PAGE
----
The Human Beinz: Nobody but me (1967) + Evolutions (1968) + Live in Japan (1968)

Best-known for its version of "Nobody but Me," Youngstown, OH's frat rock quartet the Human Beinz featured rhythm guitarist Ting Markulin, lead guitarist Richard Belley, bassist Mel Pachuta, and drummer Mike Tatman. Originally known as the Human Beings, the group was a local favorite and was discovered playing at a Youngstown bar. Their early releases include covers of Bob Dylan's "Times They Are A-Changin'" and Them's "Gloria," as well as renditions of the Who and Yardbirds songs; they released their first singles on the local Gateway imprint. In 1967, the group signed to Capitol Records and scored a Top Ten hit with their cover of the Isley Brothers' "Nobody but Me." On their debut album, which was also named Nobody but Me, the band found their name changed to the Human Beinz, a play on the hippie phrase "be-in." The following year, the group issued Evolutions, which showcased a more original side to the Human Beinz' music, but the album did little and the band ultimately broke up.


This Ohio, USA-based quartet - Richard Belley (lead guitar), Ting Markulin (rhythm guitar), Mel Pachuta (bass) and Mike Tatman (drums) - made their recording debut on the local Gateway label. Their early releases featured spirited versions of Bob Dylan's "Times They Are A-Changin'" and Them's "Gloria" while other covers revealed an affection for the Who and Yardbirds. Signed to Capitol Records in 1967, the Beinz enjoyed a US Top 10 hit that year with an interpretation of "Nobody But Me", originally recorded by the Isley Brothers. The quartet embraced a more original direction with the competent Evolutions, but disbanded when this brand of superior pop/rock proved unsuccessful.

The Beinz started in 1964 as The Premiers, launching their professional career to build a devoted local fan base. In 1966, they changed their name to The Human Beingz because their old name was too 50's & early 60's. They recorded covers of songs by Them, The Yardbirds, The Who and Bob Dylan. The group was also the first to record a cover of "Gloria" by Them, which became a hit for The Shadows of Knight, and covered "The Pied Piper", which later became a hit for Crispian St. Peters. Overall, the Human Beingz enjoyed a reputation as masters of song interpretation.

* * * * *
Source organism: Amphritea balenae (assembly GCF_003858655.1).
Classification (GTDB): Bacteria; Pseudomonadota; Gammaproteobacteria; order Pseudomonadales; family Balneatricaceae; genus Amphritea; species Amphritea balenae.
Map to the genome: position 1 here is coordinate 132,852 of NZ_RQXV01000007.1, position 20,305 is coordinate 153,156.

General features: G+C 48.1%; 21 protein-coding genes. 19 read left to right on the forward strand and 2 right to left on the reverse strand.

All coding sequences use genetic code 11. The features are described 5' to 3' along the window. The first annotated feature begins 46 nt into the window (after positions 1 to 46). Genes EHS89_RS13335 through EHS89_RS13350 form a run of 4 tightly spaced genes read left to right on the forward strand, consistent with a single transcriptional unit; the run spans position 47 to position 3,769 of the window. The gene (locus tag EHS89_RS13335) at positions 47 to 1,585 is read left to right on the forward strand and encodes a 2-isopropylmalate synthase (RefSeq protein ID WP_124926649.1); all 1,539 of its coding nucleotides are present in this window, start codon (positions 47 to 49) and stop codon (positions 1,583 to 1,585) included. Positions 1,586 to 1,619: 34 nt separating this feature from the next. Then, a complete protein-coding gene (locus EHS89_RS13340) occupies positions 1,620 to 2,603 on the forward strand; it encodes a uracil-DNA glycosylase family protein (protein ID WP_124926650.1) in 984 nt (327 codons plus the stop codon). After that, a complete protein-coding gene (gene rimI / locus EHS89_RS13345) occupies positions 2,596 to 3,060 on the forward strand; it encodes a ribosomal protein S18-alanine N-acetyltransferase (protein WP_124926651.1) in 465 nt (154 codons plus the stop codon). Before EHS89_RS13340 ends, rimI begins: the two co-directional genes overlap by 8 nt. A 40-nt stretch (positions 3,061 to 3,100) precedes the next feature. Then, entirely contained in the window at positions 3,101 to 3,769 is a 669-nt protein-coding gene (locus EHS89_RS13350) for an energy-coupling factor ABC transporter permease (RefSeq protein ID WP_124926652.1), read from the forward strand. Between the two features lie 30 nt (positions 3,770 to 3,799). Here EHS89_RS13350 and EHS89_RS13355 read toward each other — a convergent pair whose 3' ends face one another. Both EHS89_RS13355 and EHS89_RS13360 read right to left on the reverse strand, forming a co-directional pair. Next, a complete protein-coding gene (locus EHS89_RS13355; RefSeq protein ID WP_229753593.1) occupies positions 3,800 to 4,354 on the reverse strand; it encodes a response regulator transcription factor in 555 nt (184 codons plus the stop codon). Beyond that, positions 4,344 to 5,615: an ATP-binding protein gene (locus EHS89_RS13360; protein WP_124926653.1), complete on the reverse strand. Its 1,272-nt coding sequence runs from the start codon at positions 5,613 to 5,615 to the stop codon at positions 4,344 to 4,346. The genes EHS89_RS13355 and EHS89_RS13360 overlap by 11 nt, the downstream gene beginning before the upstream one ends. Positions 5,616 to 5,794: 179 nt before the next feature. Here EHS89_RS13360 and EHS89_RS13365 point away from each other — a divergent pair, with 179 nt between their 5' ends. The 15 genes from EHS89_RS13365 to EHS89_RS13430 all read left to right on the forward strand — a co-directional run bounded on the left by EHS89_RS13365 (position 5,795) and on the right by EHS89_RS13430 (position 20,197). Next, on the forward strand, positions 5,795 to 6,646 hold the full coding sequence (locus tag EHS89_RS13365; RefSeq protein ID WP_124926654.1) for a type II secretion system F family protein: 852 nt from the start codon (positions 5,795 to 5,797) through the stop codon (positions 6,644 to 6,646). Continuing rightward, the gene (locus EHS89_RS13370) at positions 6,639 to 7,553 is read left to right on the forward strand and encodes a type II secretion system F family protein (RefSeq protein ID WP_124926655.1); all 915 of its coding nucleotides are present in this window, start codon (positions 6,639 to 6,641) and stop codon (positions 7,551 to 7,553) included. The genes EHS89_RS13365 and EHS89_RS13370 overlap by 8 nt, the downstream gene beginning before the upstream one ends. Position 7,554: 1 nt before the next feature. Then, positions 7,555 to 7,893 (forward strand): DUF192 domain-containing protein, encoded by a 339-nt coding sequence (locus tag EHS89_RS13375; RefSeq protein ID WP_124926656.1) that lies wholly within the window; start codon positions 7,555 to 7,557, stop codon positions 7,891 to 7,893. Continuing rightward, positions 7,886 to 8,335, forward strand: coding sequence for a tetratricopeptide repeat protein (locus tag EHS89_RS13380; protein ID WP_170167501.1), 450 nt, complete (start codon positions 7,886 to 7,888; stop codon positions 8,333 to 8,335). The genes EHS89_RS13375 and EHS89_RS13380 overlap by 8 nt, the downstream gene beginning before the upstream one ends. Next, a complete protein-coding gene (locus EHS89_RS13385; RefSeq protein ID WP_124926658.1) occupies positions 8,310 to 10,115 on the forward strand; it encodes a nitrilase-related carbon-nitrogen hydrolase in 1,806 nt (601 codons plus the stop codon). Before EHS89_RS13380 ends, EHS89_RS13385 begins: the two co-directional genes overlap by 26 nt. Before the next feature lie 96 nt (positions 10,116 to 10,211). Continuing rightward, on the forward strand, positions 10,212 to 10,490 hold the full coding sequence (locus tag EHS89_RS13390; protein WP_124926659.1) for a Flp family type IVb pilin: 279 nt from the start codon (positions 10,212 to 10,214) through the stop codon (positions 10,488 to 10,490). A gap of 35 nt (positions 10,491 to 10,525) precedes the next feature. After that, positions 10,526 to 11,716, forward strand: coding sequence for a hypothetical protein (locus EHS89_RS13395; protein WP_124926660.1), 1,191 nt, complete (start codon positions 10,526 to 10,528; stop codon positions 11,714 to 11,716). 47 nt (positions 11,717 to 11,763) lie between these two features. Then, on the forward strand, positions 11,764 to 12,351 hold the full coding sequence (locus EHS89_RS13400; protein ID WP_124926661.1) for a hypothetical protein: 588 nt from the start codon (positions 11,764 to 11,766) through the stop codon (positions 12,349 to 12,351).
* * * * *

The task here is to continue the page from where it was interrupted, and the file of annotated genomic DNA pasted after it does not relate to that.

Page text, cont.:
It's hard to imagine what the kids must have made of the Human Beinz' first album when it was released back in 1968. The band was riding high on the charts with their feedback-enhanced cover of the Isley Brothers' bold statement of dance prowess, "Nobody But Me", and folks who bought their subsequent LP must have been expecting thirty minutes of similar high-swagger garage rock. However, the band and their producer, Lex De Azevdo, had more ambitious stuff in mind, and the closest things on Nobody But Me to the hit single were a clunky cover of Jimi Hendrix's "Foxy Lady" and a guitar-heavy tribute to a voodoo priest, "The Shaman", neither of which are likely to fill any dance floors. Instead, there's the tongue-in-cheek, pseudo-Left Banke pop of "It's Fun To Be Clean", a droning, string-laden interpretation of "Black Is The Color Of My True Love's Hair", a rootsy take on "Turn On Your Love Light" which suggests the Grateful Dead's version without the jamming, and a couple exercises in moody introspection written by the band, "Sueno" and "Flower Grave". Nobody But Me is more than a bit pretentious, but it's also better than you might expect, and it builds on its psychedelic ambitions with greater success than the majority of Nehru-clad Midwesterners of the era. Still, one can't help but wish someone had persuaded the Human Beinz to cut a few more R&B covers while they were in the studio, since that's clearly where their greatest strength lay.